Reform Party (Norway, 1974)

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Reform Party

LeaderCarl I. Hagen
Founded31 August 1974
Dissolved26 May 1975*
Split fromAnders Lange's Party
Merged intoAnders Lange's Party
Membership700 (1975 claim)[1]
IdeologyRight-wing populism
National conservatism
Political positionRight-wing

*One faction of the party kept on until at least 1977.

The Reform Party (Norwegian: Reformpartiet) was a short-lived political party in Norway. The party was founded in August 1974 by "moderate" defectors from Anders Lange's Party. Led by Carl I. Hagen, the party merged back into ALP already in May 1975, after Hagen—as Anders Lange's deputy—had become a Member of Parliament following Lange's sudden death in October 1974.


The Reform Party was founded in Voksenåsen in Oslo on 31 August 1974[2] by Kristofer Almås, Deputy Member of Parliament Carl I. Hagen and others who broke away from Anders Lange's Party.[3] They claimed that Lange was an "extremist", and criticised what they considered as his unwillingness of taking political responsibility, consistent refusal of political moderation and of establishing a political program.[4] When Anders Lange died in October 1974, Hagen became a regular Member of Parliament as Lange's former deputy, and thus gave the Reform Party parliamentary representation.[5]

In opinion polls in January and February 1975 the Reform Party saw its support at 0.4%.[6][7] On 13 May 1975 the party was split after Almås had been thrown as party chairman by the party board, and in turn reorganised the party under an "interim board" with himself as party chairman.[1] Hagen responded by stating that he held control of the party finances and its membership rolls counting 700 members.[1] On 26 May 1975, Hagen reconciled with his former party, and merged the Reform Party back into ALP at a meeting with the party's parliamentary leader Erik Gjems-Onstad.[8]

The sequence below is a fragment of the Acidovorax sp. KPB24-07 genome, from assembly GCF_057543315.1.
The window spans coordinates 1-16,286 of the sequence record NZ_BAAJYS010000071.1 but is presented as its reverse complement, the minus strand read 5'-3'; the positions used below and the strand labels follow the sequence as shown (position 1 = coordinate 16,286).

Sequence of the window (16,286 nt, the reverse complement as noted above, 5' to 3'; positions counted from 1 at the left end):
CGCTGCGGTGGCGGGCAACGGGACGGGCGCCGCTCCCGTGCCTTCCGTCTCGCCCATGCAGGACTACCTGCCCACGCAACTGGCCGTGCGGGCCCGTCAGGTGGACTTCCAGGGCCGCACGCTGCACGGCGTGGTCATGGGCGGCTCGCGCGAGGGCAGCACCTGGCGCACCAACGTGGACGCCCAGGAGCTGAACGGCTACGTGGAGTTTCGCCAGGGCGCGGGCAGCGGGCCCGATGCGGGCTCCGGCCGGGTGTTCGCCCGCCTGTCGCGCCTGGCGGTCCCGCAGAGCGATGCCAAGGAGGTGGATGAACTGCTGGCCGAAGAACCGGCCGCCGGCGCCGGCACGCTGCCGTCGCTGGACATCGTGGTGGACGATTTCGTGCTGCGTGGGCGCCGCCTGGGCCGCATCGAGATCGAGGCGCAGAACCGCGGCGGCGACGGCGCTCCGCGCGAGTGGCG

In January 1976, Almås claimed that Hagen almost single-handedly had made a deal to merge into ALP, and that the "new board" had come together and issued a demand for Hagen to return the party's membership roll.[9] Hagen in turn maintained the legitimacy of the party's merger with ALP.[2] On 26 October 1976, Almås withdrew from his position as party chairman (although he remained a member), as well as politics in its entirety, as he claimed to have been subject to massive harassment as a result of "incorrect" coverage of the events surrounding the party by the mass media.[10][11] On 19 January 1977, the party secretary, Peter N. Myhre, announced that he also withdrew from his position, after a meeting intended to solve the crisis in the party (where 17 members showed up) reportedly only resulted in quarrels and name-calling.[12]


  1. ^ a b c "Avsatt formann velger nytt styre". Aftenposten (in Norwegian). 13 May 1975. p. 12. Retrieved 4 March 2011.
  2. ^ a b Hagen, Carl I. (28 February 1976). "Kr. Almås, ALP og Reformpartiet". Aftenposten (in Norwegian). p. 2. Retrieved 4 March 2011.
  3. ^ Forr, Gudleiv. "Carl I Hagen". Norsk biografisk leksikon (in Norwegian). Retrieved 4 March 2011.
  4. ^ Helleberg, Lars (21 November 1988). "Hagen som ekko". Aftenposten (in Norwegian). p. 2. Retrieved 4 March 2011.
  5. ^ "Reformpartiet det tolvte på politisk gallup". Aftenposten (in Norwegian). 8 November 1974. p. 3. Retrieved 4 March 2011.
  6. ^ "Gallups politiske barometer". Aftenposten (in Norwegian). 11 January 1975. p. 3. Retrieved 4 March 2011.
  7. ^ "Gallups politiske barometer". Aftenposten (in Norwegian). 11 February 1975. p. 16. Retrieved 4 March 2011.
  8. ^ "Gjenforenet ALP i egen kro". Aftenposten (in Norwegian). 27 May 1975. p. 2. Retrieved 4 March 2011.
  9. ^ Almås, Kr. (30 January 1976). "Reformpartiet går videre". Aftenposten (in Norwegian). p. 2. Retrieved 4 March 2011.
  10. ^ "Almås ut av Reformpartiet og politikken". Aftenposten (in Norwegian). 27 October 1976. p. 22. Retrieved 4 March 2011.
  11. ^ Almås, Kristofer (6 November 1976). "Fortsatt i Reformpartiet". Aftenposten (in Norwegian). p. 26. Retrieved 4 March 2011.
  12. ^ "«Skjellsord og krangel» preger Reformpartiet". Aftenposten (in Norwegian). 19 January 1977. p. 26. Retrieved 4 March 2011.